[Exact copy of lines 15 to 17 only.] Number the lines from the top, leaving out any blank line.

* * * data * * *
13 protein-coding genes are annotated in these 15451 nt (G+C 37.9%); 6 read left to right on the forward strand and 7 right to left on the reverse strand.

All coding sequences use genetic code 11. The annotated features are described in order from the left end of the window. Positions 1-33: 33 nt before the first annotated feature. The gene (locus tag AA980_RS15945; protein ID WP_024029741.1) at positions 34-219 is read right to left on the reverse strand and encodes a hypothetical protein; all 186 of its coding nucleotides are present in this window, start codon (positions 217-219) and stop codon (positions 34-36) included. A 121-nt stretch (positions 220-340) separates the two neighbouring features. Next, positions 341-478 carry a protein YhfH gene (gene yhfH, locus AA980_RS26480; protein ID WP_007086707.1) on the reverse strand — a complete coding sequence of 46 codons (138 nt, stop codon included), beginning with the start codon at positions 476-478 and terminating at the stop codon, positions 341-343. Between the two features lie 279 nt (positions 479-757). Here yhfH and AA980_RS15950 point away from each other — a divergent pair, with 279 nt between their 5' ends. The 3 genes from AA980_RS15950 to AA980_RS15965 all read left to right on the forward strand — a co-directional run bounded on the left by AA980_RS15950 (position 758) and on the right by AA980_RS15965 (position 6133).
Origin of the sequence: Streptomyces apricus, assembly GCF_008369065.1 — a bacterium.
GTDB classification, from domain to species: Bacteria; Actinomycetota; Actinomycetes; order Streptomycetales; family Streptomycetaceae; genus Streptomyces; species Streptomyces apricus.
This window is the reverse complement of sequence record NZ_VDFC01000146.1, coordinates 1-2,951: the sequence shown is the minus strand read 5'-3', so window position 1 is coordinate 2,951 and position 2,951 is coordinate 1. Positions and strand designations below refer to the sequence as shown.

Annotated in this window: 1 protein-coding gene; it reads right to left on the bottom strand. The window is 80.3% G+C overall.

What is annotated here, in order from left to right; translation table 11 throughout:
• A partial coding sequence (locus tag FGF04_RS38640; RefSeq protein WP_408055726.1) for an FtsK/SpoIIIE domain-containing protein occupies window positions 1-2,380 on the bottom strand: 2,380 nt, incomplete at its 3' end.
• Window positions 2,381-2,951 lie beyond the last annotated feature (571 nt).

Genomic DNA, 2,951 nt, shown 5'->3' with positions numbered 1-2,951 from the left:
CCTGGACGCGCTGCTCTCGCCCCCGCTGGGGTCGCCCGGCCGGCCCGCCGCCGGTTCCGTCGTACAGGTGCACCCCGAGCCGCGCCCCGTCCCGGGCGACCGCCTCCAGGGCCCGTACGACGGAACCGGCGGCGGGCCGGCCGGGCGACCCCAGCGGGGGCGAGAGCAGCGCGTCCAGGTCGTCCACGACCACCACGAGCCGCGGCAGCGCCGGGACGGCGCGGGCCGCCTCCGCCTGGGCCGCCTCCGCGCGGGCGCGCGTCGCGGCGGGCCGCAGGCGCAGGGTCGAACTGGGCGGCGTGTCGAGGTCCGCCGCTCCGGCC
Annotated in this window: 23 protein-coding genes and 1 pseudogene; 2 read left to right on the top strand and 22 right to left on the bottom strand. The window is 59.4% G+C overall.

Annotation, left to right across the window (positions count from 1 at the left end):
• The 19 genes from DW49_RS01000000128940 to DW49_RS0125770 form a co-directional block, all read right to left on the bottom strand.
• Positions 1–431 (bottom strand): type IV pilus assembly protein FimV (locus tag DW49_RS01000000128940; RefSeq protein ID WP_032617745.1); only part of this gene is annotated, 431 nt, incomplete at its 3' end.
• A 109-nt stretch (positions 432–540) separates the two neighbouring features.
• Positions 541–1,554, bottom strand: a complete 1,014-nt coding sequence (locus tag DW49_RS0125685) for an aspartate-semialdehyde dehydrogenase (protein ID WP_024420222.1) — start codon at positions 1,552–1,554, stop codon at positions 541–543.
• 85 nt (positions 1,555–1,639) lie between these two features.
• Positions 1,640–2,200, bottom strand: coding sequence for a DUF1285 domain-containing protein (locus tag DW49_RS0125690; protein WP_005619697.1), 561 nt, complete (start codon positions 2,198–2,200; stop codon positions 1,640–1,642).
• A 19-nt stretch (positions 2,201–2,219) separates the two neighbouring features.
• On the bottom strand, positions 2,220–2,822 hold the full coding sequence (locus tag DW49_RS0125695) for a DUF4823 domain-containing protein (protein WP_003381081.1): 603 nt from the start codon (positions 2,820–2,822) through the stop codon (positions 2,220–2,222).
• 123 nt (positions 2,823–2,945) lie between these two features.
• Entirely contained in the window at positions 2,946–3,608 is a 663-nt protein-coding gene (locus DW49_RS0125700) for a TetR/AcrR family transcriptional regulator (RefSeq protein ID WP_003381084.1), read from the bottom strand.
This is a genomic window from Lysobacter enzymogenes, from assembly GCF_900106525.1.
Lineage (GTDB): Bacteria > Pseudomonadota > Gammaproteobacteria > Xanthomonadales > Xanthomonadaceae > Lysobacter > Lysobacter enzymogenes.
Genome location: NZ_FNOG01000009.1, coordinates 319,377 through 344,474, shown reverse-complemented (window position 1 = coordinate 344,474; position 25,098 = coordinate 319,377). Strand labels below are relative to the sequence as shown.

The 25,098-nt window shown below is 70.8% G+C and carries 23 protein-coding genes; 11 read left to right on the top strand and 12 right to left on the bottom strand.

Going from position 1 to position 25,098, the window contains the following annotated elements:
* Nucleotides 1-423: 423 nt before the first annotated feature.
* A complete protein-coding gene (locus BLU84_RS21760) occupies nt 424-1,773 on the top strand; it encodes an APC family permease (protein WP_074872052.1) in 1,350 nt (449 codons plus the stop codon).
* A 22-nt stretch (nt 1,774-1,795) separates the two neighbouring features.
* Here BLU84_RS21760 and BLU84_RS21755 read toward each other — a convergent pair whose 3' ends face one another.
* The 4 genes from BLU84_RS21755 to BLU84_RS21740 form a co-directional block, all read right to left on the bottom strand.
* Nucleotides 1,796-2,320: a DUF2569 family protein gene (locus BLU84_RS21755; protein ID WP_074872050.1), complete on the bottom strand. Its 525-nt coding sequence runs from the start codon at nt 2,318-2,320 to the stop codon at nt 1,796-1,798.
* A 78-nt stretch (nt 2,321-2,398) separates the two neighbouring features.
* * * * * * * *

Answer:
• Positions 1–431 (bottom strand): type IV pilus assembly protein FimV (locus tag DW49_RS01000000128940; RefSeq protein ID WP_032617745.1); only part of this gene is annotated, 431 nt, incomplete at its 3' end.
• A 109-nt stretch (positions 432–540) separates the two neighbouring features.
• Positions 541–1,554, bottom strand: a complete 1,014-nt coding sequence (locus tag DW49_RS0125685) for an aspartate-semialdehyde dehydrogenase (protein ID WP_024420222.1) — start codon at positions 1,552–1,554, stop codon at positions 541–543.